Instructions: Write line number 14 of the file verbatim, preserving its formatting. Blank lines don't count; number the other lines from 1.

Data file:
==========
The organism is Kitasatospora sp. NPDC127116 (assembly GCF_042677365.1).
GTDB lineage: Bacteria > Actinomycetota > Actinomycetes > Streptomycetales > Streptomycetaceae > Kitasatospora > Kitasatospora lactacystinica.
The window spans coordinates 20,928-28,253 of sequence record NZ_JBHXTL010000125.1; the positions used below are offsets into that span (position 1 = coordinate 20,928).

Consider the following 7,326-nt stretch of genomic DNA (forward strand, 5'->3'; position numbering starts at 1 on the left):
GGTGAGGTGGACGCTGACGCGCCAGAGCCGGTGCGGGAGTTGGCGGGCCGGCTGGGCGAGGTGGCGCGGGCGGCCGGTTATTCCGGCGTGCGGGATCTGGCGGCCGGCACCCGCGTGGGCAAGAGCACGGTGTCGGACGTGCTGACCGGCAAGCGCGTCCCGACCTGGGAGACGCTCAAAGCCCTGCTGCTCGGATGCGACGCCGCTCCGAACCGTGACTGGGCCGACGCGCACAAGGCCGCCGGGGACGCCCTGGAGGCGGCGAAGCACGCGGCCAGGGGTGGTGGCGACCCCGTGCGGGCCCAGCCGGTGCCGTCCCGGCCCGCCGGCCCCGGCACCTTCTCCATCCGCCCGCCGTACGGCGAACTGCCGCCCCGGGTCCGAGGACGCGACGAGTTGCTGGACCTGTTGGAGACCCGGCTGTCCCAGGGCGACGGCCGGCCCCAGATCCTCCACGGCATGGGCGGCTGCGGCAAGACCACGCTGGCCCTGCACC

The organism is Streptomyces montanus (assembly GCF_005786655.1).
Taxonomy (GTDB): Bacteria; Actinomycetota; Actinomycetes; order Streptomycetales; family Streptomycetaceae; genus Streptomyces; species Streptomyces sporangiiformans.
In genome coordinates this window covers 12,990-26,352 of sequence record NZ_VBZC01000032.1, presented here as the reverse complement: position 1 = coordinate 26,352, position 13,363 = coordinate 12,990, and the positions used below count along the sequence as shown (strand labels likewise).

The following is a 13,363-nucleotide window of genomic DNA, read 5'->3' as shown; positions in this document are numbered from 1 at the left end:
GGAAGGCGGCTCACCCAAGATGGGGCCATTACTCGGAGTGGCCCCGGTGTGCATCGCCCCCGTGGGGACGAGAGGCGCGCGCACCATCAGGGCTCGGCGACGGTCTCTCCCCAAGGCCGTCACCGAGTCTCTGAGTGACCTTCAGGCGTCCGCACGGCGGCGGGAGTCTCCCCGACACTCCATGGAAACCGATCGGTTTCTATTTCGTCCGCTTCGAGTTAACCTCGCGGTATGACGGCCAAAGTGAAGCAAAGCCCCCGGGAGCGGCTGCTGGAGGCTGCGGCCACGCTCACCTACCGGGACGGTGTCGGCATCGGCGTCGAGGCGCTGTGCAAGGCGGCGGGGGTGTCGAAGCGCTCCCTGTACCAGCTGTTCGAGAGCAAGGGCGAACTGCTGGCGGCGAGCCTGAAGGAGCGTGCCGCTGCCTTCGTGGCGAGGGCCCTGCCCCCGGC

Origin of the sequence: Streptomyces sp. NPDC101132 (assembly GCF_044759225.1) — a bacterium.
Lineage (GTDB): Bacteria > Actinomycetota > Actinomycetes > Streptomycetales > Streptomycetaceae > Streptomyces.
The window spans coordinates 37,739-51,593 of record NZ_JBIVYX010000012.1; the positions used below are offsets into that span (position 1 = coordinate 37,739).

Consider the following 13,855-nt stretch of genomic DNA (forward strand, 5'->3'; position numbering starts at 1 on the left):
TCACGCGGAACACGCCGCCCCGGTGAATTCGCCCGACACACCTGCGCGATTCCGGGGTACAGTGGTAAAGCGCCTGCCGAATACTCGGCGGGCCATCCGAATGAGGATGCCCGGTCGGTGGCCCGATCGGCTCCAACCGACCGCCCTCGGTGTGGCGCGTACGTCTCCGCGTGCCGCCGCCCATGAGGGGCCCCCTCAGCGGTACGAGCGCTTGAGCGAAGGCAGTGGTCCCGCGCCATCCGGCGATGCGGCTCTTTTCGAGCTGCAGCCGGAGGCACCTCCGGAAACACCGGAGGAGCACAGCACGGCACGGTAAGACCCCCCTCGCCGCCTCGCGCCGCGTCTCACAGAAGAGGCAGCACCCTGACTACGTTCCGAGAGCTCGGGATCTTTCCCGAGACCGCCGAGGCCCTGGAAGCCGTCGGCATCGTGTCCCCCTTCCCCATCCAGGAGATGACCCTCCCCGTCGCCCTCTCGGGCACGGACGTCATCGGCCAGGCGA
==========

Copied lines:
Consider the following 13,855-nt stretch of genomic DNA (forward strand, 5'->3'; position numbering starts at 1 on the left):